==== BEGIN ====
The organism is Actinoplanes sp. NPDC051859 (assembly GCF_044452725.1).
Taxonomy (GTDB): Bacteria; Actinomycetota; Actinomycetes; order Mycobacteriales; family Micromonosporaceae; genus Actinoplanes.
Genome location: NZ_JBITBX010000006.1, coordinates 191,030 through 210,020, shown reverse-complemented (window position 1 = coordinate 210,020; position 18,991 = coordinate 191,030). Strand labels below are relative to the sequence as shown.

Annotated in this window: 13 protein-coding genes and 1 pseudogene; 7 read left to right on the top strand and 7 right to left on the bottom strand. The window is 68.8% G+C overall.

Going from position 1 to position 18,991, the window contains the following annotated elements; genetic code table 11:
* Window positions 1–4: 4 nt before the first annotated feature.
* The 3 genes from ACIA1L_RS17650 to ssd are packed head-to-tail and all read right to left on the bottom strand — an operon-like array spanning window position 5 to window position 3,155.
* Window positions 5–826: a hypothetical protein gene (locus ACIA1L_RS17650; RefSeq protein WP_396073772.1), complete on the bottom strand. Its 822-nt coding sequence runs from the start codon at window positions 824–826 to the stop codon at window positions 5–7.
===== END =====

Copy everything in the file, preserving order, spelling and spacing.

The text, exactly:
The organism is Actinoplanes sp. NPDC051859 (assembly GCF_044452725.1).
Taxonomy (GTDB): Bacteria; Actinomycetota; Actinomycetes; order Mycobacteriales; family Micromonosporaceae; genus Actinoplanes.
Genome location: NZ_JBITBX010000006.1, coordinates 191,030 through 210,020, shown reverse-complemented (window position 1 = coordinate 210,020; position 18,991 = coordinate 191,030). Strand labels below are relative to the sequence as shown.

Annotated in this window: 13 protein-coding genes and 1 pseudogene; 7 read left to right on the top strand and 7 right to left on the bottom strand. The window is 68.8% G+C overall.

Going from position 1 to position 18,991, the window contains the following annotated elements; genetic code table 11:
* Window positions 1–4: 4 nt before the first annotated feature.
* The 3 genes from ACIA1L_RS17650 to ssd are packed head-to-tail and all read right to left on the bottom strand — an operon-like array spanning window position 5 to window position 3,155.
* Window positions 5–826: a hypothetical protein gene (locus ACIA1L_RS17650; RefSeq protein WP_396073772.1), complete on the bottom strand. Its 822-nt coding sequence runs from the start codon at window positions 824–826 to the stop codon at window positions 5–7.